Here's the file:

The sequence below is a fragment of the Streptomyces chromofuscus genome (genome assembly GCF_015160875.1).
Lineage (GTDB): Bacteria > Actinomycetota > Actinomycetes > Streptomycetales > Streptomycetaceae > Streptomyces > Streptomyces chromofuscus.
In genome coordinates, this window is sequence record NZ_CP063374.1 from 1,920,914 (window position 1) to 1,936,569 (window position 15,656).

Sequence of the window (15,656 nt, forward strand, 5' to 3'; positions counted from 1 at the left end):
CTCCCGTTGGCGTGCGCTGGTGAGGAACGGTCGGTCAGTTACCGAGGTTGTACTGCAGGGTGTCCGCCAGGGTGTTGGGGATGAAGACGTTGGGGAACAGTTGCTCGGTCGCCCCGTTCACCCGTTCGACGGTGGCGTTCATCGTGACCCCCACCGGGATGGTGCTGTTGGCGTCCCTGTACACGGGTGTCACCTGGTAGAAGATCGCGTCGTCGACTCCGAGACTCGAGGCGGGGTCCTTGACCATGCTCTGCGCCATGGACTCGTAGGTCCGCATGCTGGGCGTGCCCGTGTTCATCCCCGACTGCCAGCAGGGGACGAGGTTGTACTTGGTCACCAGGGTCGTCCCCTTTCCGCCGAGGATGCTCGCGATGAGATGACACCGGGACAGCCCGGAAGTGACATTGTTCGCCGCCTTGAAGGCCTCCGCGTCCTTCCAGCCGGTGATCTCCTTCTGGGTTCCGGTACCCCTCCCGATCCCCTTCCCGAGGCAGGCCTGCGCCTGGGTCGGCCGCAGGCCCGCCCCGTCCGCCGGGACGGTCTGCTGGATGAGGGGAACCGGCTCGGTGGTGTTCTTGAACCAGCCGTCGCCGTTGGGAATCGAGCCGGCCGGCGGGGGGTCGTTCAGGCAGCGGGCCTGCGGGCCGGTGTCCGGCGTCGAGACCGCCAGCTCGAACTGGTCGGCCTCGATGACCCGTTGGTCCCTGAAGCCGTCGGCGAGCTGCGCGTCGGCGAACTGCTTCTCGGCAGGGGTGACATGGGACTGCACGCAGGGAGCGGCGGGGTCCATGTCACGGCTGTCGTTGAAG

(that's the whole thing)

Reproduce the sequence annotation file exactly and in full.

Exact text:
The sequence below is a fragment of the Streptomyces chromofuscus genome (genome assembly GCF_015160875.1).
Lineage (GTDB): Bacteria > Actinomycetota > Actinomycetes > Streptomycetales > Streptomycetaceae > Streptomyces > Streptomyces chromofuscus.
In genome coordinates, this window is sequence record NZ_CP063374.1 from 1,920,914 (window position 1) to 1,936,569 (window position 15,656).

Sequence of the window (15,656 nt, forward strand, 5' to 3'; positions counted from 1 at the left end):
CTCCCGTTGGCGTGCGCTGGTGAGGAACGGTCGGTCAGTTACCGAGGTTGTACTGCAGGGTGTCCGCCAGGGTGTTGGGGATGAAGACGTTGGGGAACAGTTGCTCGGTCGCCCCGTTCACCCGTTCGACGGTGGCGTTCATCGTGACCCCCACCGGGATGGTGCTGTTGGCGTCCCTGTACACGGGTGTCACCTGGTAGAAGATCGCGTCGTCGACTCCGAGACTCGAGGCGGGGTCCTTGACCATGCTCTGCGCCATGGACTCGTAGGTCCGCATGCTGGGCGTGCCCGTGTTCATCCCCGACTGCCAGCAGGGGACGAGGTTGTACTTGGTCACCAGGGTCGTCCCCTTTCCGCCGAGGATGCTCGCGATGAGATGACACCGGGACAGCCCGGAAGTGACATTGTTCGCCGCCTTGAAGGCCTCCGCGTCCTTCCAGCCGGTGATCTCCTTCTGGGTTCCGGTACCCCTCCCGATCCCCTTCCCGAGGCAGGCCTGCGCCTGGGTCGGCCGCAGGCCCGCCCCGTCCGCCGGGACGGTCTGCTGGATGAGGGGAACCGGCTCGGTGGTGTTCTTGAACCAGCCGTCGCCGTTGGGAATCGAGCCGGCCGGCGGGGGGTCGTTCAGGCAGCGGGCCTGCGGGCCGGTGTCCGGCGTCGAGACCGCCAGCTCGAACTGGTCGGCCTCGATGACCCGTTGGTCCCTGAAGCCGTCGGCGAGCTGCGCGTCGGCGAACTGCTTCTCGGCAGGGGTGACATGGGACTGCACGCAGGGAGCGGCGGGGTCCATGTCACGGCTGTCGTTGAAG